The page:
Public funding spent on Euro 2012 – none left for the elderly and ill
Kharkiv spent more than a billion UAH from the city and regional budgets on preparations for Euro 2012. It’s now very difficult to find money for joint projects with charities. The situation is similar in Kyiv.
The German fund Union of Working Samaritans [ASB] together with the Memory, Responsibility and Future Fund, and a local district council committed themselves to pay150 thousand EUR to help elderly victims of Nazism. Mobile brigades providing medical and other assistance to 100 elderly victims of Nazism in their homes were created by the charity “Kharkiv Samaritans”.
The agreement said that from 2011 to 2014 the Kharkiv and the German sides pay half each – 250 thousand UAH per year. The Germans have already paid their half (75 thousand EUR) in full; the Kharkiv side – not a penny.
The Samaritans visit elderly people living alone who need help. Michael Schnats from ASB says that they are simply told that there’s no money in the public coffers which is not surprising if you look at how much the city authorities are spending on preparations for Euro 2012. He stresses that the Championship should not be held at the expense of the elderly and those in need. The charity is hoping to find another sponsor in Ukraine. If they don’t and the Kharkiv district council continues not paying, the project may have to fold this autumn.
10 billion EUR were spent on preparations for Euro 2012 in Kharkiv, with 1 billion from local public funding.
The head of the Kharkiv District Council Mykhailo Tretyak asserts that he has not heard of this project, , although ASB is adamant that it is his signature on the agreement. Oksana Malysheva, a BYUT deputy on the Council says that the agreement was signed in 2011 after the budget was approved. At the end of the year when money was left over, it was spent on more important purposes, funding repairs to hospitals needed now for many years.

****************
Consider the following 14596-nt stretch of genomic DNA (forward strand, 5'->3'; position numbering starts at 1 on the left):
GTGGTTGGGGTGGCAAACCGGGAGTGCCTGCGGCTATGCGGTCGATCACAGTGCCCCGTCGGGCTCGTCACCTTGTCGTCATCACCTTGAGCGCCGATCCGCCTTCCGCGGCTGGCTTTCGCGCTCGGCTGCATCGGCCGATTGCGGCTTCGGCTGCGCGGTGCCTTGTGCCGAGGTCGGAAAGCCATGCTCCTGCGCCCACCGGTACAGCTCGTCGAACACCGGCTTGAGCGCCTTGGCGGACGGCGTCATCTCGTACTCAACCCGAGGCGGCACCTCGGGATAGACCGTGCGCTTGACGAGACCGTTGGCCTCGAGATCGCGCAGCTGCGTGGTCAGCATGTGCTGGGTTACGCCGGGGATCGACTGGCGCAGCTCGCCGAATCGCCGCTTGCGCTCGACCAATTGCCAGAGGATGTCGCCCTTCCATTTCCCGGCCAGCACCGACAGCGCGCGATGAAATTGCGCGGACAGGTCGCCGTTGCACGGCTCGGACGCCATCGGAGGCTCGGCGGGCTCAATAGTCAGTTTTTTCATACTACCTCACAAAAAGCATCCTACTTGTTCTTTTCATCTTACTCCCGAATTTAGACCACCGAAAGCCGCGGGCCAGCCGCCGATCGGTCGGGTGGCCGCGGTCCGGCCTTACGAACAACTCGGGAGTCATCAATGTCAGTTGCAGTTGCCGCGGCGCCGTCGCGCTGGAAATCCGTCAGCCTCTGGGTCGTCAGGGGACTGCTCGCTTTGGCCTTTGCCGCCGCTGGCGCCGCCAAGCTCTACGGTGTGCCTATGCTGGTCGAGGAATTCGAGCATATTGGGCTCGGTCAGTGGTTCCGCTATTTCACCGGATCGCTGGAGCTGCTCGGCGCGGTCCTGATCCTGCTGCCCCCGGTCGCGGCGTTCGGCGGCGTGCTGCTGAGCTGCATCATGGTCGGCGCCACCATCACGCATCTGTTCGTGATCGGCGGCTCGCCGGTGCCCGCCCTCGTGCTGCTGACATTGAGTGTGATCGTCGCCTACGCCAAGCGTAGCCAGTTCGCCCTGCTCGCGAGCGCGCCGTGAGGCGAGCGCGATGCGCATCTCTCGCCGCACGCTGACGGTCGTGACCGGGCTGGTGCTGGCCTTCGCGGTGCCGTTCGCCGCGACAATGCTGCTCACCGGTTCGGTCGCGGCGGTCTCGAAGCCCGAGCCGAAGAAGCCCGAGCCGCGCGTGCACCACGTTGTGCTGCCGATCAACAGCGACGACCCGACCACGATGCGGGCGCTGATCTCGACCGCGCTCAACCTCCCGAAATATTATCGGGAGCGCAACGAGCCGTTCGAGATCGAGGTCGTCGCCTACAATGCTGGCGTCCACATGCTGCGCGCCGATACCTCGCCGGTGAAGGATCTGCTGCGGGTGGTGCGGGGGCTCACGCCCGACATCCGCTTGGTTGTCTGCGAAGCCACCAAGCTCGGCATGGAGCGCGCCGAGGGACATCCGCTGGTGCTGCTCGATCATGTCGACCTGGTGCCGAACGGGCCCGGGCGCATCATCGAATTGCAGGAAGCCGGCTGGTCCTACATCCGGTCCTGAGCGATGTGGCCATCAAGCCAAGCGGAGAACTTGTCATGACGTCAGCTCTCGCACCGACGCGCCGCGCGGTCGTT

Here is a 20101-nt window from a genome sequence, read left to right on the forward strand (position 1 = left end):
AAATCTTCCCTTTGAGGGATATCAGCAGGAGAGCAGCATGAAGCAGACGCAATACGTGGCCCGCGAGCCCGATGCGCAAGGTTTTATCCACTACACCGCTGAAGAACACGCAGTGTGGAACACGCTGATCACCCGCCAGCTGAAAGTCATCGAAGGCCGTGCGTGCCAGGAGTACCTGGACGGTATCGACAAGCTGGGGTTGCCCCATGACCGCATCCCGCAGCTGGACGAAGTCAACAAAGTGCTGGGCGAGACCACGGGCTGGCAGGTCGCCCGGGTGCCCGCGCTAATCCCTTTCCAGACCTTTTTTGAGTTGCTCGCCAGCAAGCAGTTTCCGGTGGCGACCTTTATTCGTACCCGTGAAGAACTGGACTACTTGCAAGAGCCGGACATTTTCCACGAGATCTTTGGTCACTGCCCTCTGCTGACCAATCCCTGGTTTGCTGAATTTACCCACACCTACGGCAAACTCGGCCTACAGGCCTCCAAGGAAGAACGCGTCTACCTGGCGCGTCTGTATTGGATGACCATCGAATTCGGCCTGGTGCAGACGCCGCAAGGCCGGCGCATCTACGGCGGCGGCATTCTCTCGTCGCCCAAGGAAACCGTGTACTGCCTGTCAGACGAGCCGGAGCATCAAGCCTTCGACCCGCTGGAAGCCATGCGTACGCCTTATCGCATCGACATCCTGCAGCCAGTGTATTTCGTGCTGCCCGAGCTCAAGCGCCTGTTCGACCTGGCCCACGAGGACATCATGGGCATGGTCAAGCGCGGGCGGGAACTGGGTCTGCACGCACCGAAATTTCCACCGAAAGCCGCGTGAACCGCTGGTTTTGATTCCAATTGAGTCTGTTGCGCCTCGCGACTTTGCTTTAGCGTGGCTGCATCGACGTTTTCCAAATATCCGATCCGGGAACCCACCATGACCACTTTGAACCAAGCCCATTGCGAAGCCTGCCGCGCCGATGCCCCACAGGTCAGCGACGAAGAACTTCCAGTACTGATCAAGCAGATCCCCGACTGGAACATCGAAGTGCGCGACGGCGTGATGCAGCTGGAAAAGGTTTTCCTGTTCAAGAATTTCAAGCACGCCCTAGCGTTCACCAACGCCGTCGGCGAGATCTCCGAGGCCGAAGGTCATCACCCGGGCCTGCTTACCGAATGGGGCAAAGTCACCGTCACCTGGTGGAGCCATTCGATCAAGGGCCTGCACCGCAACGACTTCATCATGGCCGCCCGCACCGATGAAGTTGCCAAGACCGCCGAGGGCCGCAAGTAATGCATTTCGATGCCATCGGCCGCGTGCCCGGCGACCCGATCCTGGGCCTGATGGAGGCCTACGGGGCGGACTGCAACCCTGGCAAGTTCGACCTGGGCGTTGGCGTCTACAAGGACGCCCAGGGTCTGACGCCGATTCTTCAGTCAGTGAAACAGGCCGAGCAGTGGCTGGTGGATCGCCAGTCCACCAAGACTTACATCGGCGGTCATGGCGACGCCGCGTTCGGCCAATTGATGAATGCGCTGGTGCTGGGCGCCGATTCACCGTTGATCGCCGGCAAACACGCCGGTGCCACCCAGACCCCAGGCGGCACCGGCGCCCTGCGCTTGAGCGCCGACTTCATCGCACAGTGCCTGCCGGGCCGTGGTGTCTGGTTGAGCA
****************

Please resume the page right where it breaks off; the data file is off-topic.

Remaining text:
Yury Krylov, Executive Director for Kharkiv Samaritans says that the paperwork for applying for money are only now being prepared, and these will need to be submitted in two months. Mr Krylov is not particularly optimistic about the outcome of the application.
The Kyiv project is already folding since the mobile group there has been left with no money.
They can only hope that when Euro 2012 finally ends the authorities will find money in order to help vulnerable groups in society in cooperation with charities.
Ludmila Klochko from the Kharkiv Human Rights Group explains the gradual reduction in social payments from both the local and central budgets as due to the lack of “real social policy in the country”. “It’s pure populism. They promised one thing they didn’t managed to achieve, they promise another. And give it to those who complain”. Ms Klochko says that other governments have also done this, although the present government has excelled itself by its total reduction of benefits and supplements to pensions for former Chornobyl clean-up workers, veterans of the Afghanistan War, children of the War and former military servicemen.
From a report at